Expert Real Estate

Advice & Know-How

Arthur Armstrong


Royal Pacific Realty 3107 Kingsway Vancouver BC V5R 5J9

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Go for the long haul

When looking for a home, search for one that you could see yourself living in for several years -- at least five to seven years is ideal. Buying and moving to a new home takes a lot of time and effort, and can add up significantly in closing and moving costs, etc. Staying in place longer will help you avoid those added expenses. Plus, the extra time spent in your home will help pay down your mortgage and hopefully gain some appreciation.

Leave room to grow

Aim for a home that can adapt to your needs as your life changes, say, if you have a new baby, or your Son or Daughter returns from University. If you can't afford a place that's large enough to meet your anticipated future needs now, look for one that will allow you to build on later on.

Be flexible

Consider a place with rooms that can serve multiple functions, so the home remains highly functional for you through the years. For example, an open-floor-plan-style home is very adaptable. A kitchen that overlooks a family room is helpful when children are young.

Go for your type

Think about what style of home fits you best, house, condo or townhouse, they're not one size fits all. For example, a single-family home which sits on its own lot and must be maintained by the homeowner may be great for a person seeking privacy, but not so wonderful for somebody who doesn't want to worry about mowing the lawn, fixing the plumbing, etc. Meanwhile, a condo might be perfect for somebody who wants a "lock 'n' leave" lifestyle, but not for somebody who doesn't like sharing a wall with his neighbours.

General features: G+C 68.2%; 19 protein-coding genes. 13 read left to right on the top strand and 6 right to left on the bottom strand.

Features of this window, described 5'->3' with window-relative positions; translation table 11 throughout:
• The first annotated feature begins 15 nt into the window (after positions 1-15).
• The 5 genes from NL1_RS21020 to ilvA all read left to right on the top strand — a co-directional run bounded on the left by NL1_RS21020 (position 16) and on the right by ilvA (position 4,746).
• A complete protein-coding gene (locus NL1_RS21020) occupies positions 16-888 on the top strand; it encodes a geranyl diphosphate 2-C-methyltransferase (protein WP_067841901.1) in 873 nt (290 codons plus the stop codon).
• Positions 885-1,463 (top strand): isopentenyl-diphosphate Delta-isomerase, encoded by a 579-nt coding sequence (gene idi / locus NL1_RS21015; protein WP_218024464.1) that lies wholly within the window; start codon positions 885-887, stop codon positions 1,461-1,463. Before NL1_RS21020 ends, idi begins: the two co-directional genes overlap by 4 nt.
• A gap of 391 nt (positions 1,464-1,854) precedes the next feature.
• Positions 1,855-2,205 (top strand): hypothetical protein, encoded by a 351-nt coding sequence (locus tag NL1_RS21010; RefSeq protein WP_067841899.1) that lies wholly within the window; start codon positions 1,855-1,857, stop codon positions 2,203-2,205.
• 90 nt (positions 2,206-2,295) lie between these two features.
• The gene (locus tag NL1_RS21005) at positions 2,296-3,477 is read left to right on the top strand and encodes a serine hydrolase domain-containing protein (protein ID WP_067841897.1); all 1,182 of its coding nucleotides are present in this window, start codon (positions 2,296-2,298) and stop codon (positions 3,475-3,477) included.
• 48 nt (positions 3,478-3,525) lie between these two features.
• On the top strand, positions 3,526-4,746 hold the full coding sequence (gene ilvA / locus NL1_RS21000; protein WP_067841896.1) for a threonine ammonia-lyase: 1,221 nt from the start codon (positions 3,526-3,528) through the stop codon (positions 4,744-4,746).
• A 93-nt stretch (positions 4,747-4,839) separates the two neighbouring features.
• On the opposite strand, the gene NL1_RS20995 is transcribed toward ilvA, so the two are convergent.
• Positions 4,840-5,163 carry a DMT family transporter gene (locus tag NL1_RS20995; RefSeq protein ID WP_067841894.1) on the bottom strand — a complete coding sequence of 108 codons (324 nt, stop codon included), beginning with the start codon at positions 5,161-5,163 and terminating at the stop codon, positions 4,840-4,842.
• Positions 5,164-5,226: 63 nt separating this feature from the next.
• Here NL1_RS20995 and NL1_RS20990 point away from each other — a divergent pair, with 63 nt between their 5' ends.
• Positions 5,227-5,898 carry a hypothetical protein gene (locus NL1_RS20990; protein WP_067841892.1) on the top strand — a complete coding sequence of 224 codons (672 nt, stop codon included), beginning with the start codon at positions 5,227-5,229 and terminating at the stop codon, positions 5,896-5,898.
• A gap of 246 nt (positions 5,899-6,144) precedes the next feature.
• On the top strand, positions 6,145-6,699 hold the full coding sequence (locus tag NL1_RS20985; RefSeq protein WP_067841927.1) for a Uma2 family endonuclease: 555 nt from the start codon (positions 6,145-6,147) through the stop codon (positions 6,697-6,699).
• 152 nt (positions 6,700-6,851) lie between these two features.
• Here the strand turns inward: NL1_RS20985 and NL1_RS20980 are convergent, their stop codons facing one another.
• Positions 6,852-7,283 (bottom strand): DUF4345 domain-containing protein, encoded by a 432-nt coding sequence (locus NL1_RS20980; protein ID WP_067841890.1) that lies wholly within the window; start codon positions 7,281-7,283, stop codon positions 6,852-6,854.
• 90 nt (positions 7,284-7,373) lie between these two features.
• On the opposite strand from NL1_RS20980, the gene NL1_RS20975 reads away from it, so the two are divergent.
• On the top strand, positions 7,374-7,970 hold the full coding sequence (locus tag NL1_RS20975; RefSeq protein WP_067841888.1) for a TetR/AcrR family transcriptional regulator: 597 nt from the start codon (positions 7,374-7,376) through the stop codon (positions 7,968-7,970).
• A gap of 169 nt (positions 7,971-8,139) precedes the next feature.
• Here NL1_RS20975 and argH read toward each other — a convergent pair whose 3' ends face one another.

Check the surroundings

When you purchase a home, you not only get a house, you also buy into a neighbourhood. Think about whether that neighbourhood will suit you. Sure, you might love the house itself, but what about the neighbours next door or the school across the street. How far is it to shops and services? Also, do you like the feel of the neighbourhood and does it offer everything you need? It's best to find a place in a community that you'll enjoy.

Buy what you can afford

It's easy to shoot for the sky and overspend when buying a home you understandably want the best your money can buy. Examine your finances, keeping in mind current and future expenses, and don't exceed your means. It's smarter to buy a home you can easily afford than one you have to stretch to get into. Stay down to earth, and you'll be better prepared should unexpected financial commitments and problems arise later down the road.

Think "home" first

When purchasing a home, don't imagine the dollar signs you'll see the day you sell it. A home is just that primarily a "home," and not an investment. So, buy a place that'd be great to live in first and think about its resale value second. Predicting real estate cycles and home appreciation is tough enough for the experts and much more for the average home buyer.

Look at both old and new

It's nice to move into a place that's brand-new. But, new isn't always better. Consider both old and new. While you might not like a previous homeowner's decorating decisions, you might like the owner-installed upgrades like a finished basement and a backyard deck.


Location, location

You've heard this tip before, but a home's location does matter. A house that's located on a busy, noisy street may be less enjoyable to you as a homeowner than one situated on a quiet, secluded cul-de-sac. Plus, a home on a cul-de-sac is likely to be worth more than a poorly located one when it comes time to resell. So consider a home's location before you're smitten by a spectacular interior.

When it comes time to sell

While you want to think of your place as a home first and not an investment, it doesn't make sense to purchase a poor investment. You should put at least some thought into how easy or difficult it will be to resell the home one day. If a home is so unlike other nearby homes in terms of size, style, price, you might want to skip it and look elsewhere it could become a burden should you want to someday move on.

10 Tips To Find The Perfect Home

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